Tuning Protocol

Type of strategy: CollaborationProcessing

Learning styles: IS: Introversion and Sensing

Receive feedback and fine-tune projects or issues.


This collaborative reflection helps educators/students to design and refine their lessons/assignments. To take part in the Tuning Protocol, educators bring samples of either own work or their students’ work on paper and, whenever possible, on video, as well as some of the materials they have created to support student performance, such as assignment descriptions and scoring rubrics. In a circle of about six to ten “critical friends” (usually other educators), a facilitator guides the group through the process and keeps time. The presenting educator, or team of educators, describes the context for the student work (the task or project) - uninterrupted by questions or comments from participants.

1. Introduction (5 minutes)

  • Facilitator briefly introduces protocol goals, guidelines, and schedule
  • Participants briefly introduce themselves (if necessary)

2. Presentation (15 minutes): The presenter has an opportunity to share the context for the student work:

  • Information about the students and/or the class — what the students tend to be like, where they are in school, where they are in the year
  • Assignment or prompt that generated the student work
  • Student learning goals or standards that inform the work
  • Samples of student work — photocopies of work, video clips, etc. — with student names removed
  • Evaluation format — scoring rubric and/or assessment criteria, etc.
  • Focusing question for feedback
  • Participants are silent; no questions are entertained at this time.

3. Clarifying Questions (5 minutes)

  • Participants have an opportunity to ask “clarifying” questions in order to get information that may have been omitted in the presentation that they feel would help them to understand the context for the student work. Clarifying questions are matters of “fact.”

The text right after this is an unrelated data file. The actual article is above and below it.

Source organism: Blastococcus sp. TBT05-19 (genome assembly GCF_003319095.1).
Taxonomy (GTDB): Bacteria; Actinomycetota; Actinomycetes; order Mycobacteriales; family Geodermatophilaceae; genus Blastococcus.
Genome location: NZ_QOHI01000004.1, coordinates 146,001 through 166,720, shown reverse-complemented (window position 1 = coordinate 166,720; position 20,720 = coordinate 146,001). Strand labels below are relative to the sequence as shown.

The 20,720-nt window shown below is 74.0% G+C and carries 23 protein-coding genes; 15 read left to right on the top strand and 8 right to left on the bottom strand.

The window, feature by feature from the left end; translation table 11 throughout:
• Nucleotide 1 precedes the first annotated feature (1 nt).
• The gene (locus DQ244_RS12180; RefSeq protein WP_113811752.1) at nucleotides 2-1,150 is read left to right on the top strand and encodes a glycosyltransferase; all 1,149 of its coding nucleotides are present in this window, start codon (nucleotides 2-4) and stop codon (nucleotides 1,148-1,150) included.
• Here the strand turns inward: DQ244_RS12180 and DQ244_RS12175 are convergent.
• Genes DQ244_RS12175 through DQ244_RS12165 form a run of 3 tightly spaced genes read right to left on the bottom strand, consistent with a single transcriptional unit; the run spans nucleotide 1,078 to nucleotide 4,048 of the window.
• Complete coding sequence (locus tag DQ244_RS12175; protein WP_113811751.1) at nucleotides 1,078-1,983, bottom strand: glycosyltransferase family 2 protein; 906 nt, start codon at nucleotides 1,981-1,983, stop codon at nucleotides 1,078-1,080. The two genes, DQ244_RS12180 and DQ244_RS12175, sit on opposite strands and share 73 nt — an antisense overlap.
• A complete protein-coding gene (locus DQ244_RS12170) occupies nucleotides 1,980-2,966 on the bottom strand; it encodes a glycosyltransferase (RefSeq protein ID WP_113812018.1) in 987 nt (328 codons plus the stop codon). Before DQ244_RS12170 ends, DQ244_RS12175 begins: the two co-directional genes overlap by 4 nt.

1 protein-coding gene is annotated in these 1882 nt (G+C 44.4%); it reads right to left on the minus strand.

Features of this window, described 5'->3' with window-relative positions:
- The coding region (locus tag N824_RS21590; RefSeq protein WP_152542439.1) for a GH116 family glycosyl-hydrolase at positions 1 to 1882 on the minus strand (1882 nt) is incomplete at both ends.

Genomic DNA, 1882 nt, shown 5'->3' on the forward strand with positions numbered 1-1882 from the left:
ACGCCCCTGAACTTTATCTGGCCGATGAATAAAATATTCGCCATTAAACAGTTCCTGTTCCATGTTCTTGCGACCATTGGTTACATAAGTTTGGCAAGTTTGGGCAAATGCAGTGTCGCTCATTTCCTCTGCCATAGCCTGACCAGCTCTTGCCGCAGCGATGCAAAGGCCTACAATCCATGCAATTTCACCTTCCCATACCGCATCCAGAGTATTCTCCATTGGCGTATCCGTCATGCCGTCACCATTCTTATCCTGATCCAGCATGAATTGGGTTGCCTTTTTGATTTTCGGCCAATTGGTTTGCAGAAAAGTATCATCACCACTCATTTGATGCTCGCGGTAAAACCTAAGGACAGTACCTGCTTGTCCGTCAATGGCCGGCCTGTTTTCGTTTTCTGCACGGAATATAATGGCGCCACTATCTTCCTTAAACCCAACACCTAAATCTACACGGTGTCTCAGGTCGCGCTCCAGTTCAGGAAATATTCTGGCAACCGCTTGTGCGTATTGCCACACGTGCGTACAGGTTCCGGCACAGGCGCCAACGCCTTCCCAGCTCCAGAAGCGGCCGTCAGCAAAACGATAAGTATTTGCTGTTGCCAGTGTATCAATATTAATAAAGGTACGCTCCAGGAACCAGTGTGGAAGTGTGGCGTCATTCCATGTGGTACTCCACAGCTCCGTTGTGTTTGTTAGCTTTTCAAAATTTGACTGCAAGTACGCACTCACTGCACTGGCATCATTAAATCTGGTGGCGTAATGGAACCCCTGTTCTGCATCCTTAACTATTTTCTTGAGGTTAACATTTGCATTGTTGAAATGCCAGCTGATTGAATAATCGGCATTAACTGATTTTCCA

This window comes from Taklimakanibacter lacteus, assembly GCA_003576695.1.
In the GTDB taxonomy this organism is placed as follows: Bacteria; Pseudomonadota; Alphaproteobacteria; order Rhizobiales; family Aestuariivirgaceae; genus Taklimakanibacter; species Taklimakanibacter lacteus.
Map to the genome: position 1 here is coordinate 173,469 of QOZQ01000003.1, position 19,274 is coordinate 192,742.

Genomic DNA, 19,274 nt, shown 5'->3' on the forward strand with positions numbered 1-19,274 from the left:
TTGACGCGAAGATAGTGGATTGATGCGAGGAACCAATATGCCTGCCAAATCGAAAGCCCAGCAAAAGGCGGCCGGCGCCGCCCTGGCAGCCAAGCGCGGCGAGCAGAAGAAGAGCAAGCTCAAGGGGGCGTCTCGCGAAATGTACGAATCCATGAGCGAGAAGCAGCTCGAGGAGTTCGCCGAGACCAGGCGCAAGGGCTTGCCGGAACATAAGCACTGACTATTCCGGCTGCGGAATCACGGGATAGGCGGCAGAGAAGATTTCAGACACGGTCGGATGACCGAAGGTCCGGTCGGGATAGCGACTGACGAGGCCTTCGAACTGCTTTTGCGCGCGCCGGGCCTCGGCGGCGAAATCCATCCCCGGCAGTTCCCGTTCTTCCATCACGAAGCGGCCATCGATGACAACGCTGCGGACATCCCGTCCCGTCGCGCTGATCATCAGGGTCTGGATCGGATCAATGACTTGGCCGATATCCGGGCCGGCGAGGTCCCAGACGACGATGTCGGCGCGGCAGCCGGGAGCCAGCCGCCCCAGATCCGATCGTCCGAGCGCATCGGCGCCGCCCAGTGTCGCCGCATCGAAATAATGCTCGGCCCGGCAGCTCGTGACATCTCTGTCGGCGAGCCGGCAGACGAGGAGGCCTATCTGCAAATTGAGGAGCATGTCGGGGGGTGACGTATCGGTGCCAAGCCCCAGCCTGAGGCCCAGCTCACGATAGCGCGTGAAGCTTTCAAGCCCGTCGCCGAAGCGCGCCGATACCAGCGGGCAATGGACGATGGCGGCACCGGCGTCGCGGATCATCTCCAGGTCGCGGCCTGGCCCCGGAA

• The facilitator should be sure to limit the questions to those that are “clarifying,” judging which questions more properly belong in the warm/cool feedback section.

4. Examination of Student Work Samples (15 minutes)

  • Participants look closely at the work, taking notes on where it seems to be in tune with the stated goals, and where there might be a problem. Participants focus particularly on the presenter’s focusing question.
  • Presenter is silent; participants do this work silently.

5. Pause to reflect on warm and cool feedback (2-3 minutes)

  • Participants take a couple of minutes to reflect on what they would like to contribute to the feedback
  • session.
  • Presenter is silent; participants do this work silently.

6. Warm and Cool Feedback (15 minutes)

  • Participants share feedback with each other while the presenter is silent. The feedback generally begins with a few minutes of warm feedback, moves on to a few minutes of cool feedback (sometimes phrased in the form of reflective questions), and then moves back and forth between warm and cool feedback.
  • Warm feedback may include comments about how the work presented seems to meet the desired goals; cool feedback may include possible “disconnects,” gaps, or problems. Often participants offer ideas or suggestions for strengthening the work presented.
  • The facilitator may need to remind participants of the presenter’s focusing question, which should be
  • posted for all to see.
  • Presenter is silent and takes notes.

7. Reflection (5 minutes)

  • Presenter speaks to those comments/questions he or she chooses while participants are silent.
  • This is not a time to defend oneself, but is instead a time for the presenter to reflect aloud on those ideas or questions that seemed particularly interesting.
  • Facilitator may intervene to focus, clarify, etc.

8. Debrief (5 minutes)

  • Facilitator-led discussion of this tuning experience.


Tuning Protocol

Submitted by: Jennifer Arns